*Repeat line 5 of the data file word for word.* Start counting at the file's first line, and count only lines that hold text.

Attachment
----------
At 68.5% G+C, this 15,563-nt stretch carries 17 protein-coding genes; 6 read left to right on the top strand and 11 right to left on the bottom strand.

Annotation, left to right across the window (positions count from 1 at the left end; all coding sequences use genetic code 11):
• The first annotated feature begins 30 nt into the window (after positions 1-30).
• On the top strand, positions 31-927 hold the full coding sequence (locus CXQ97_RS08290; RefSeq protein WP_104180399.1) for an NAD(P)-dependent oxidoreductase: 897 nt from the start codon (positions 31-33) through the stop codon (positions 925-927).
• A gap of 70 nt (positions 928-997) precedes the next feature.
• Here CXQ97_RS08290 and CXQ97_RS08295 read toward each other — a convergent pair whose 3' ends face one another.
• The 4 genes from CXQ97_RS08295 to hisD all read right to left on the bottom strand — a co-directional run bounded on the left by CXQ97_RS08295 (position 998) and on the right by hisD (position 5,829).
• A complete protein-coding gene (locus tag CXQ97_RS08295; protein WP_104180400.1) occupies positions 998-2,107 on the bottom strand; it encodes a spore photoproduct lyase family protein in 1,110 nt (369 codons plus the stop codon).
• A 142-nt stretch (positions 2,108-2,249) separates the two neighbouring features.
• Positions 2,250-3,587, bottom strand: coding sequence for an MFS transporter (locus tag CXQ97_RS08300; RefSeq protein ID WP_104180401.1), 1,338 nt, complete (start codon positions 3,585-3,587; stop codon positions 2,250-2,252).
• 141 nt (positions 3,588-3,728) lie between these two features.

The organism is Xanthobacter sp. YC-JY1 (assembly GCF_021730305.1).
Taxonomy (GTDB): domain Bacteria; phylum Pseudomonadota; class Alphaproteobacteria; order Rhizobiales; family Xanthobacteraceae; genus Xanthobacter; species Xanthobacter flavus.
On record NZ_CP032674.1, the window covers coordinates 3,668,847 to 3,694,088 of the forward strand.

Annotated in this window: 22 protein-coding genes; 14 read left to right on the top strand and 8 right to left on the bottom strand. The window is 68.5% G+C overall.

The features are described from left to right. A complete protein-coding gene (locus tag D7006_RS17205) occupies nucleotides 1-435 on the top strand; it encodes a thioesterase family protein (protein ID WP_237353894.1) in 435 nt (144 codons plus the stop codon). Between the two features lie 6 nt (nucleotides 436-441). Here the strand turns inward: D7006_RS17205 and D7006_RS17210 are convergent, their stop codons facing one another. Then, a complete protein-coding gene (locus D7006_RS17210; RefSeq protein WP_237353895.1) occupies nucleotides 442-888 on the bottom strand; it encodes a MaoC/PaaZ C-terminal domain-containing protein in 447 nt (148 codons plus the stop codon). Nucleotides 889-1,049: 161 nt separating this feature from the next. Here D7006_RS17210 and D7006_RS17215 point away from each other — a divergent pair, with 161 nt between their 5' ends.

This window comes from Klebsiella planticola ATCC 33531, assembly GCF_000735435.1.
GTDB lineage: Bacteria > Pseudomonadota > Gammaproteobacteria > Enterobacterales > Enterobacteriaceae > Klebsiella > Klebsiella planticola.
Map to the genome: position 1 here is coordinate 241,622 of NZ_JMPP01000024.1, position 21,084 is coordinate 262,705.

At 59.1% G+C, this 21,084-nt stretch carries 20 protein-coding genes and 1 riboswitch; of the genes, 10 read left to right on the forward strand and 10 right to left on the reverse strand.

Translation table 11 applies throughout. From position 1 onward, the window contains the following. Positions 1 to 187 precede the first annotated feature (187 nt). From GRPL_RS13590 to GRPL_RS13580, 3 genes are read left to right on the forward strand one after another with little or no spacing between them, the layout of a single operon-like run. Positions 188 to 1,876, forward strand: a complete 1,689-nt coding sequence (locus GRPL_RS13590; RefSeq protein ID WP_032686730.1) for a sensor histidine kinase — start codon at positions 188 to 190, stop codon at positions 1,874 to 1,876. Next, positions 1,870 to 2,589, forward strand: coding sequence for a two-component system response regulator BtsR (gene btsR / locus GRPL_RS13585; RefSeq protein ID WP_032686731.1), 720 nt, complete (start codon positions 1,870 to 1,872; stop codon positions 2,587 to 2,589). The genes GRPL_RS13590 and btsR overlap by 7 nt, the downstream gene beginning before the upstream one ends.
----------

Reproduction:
• A gap of 70 nt (positions 928-997) precedes the next feature.